Delivering Fraud-as-a-Service (FaaS)

It was bound to happen: on-demand, web-based fraud that mirrors the efficiency, sophistication, and universality of Software-as-a-Service (SaaS).

In his recent white paper, entitled “Fraud Trends in 2010,” Rick Van Luvender, Director of First Data’s InfoSec Incident Response Center, has forever characterized this thriving underground economy as Fraud-as-a-Service, or FaaS.

Here, RRN.Com excerpts an overview of the threat from Van Luvender’s presentation, which may be downloaded in its entirety by clicking here.
“At the center of FaaS are the online fraud forums, where individuals, groups, and organizations active in the trade of fraudulent goods and services gather to collaborate, offer their skills, and buy and sell stolen goods,” Van Luvender writes. “A popular means of trading stolen information, web-based forums post advertisements that are visible to anyone visiting and often only require registration with a user name. In order to attract visitors, many forums even offer tutorials, how-to guides, or even specialized venues for goods from specific countries or regions.”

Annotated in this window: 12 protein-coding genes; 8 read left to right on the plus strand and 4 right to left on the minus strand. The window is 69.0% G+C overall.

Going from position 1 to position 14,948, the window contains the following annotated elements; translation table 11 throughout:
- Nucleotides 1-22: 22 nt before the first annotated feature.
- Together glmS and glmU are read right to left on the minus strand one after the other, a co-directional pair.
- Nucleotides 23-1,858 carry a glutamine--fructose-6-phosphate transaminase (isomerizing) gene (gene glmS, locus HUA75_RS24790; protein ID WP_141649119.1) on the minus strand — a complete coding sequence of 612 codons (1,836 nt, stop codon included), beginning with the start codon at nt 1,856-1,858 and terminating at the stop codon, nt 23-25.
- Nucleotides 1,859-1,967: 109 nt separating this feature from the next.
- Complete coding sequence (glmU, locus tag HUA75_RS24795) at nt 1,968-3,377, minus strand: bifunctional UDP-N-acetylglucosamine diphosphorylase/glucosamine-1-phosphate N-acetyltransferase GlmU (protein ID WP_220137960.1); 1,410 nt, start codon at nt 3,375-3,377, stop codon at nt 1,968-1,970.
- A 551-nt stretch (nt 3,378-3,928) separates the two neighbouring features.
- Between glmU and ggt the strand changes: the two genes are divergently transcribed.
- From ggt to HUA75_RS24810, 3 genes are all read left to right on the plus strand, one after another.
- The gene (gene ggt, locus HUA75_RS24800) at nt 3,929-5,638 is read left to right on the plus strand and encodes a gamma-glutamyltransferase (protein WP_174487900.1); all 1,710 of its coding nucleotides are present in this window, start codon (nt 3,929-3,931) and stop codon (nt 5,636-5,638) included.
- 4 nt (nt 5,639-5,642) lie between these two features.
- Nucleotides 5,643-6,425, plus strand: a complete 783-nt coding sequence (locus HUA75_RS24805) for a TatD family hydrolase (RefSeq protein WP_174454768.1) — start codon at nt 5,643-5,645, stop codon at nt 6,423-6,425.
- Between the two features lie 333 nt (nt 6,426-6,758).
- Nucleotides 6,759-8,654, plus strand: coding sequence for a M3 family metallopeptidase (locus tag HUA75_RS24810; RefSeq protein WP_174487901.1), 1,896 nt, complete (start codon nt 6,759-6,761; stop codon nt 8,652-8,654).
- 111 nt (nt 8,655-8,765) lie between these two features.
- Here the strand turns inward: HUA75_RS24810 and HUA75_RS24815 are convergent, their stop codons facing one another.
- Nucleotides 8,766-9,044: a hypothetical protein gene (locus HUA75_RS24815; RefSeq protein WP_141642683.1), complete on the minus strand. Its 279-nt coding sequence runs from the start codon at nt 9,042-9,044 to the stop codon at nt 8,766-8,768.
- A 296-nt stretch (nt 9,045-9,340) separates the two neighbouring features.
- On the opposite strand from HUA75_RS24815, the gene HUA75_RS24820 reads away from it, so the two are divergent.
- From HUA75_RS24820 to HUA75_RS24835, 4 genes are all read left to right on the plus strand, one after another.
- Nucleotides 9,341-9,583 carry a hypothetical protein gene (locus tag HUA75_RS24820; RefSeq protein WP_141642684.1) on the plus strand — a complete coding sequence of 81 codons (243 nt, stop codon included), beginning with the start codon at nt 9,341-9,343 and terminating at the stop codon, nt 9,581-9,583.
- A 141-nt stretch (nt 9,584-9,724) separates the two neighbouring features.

“In the FaaS model, the forums provide the opportunity for access to specialists who can help design methods for harvesting (or stealing) data such as malware, skimmers, and botnets,” Van Luvender continues. “Because no fraudulent act is finished until there is a cash-out on the stolen data, to help complete the transaction, ‘cashiers’ and ‘money mules’ are available for hire to act as intermediaries in converting information into true currency. These contractors will transfer funds from stolen accounts into legitimate currency for a commission on the amount transferred, or will help validate CVV2 numbers against their corresponding credit card number and expiration dates for nominal fees. Criminals can even request cashiers for specific locations, nationalities, or gender to match the identity of the victim in order to minimize suspicion when withdrawing funds.”

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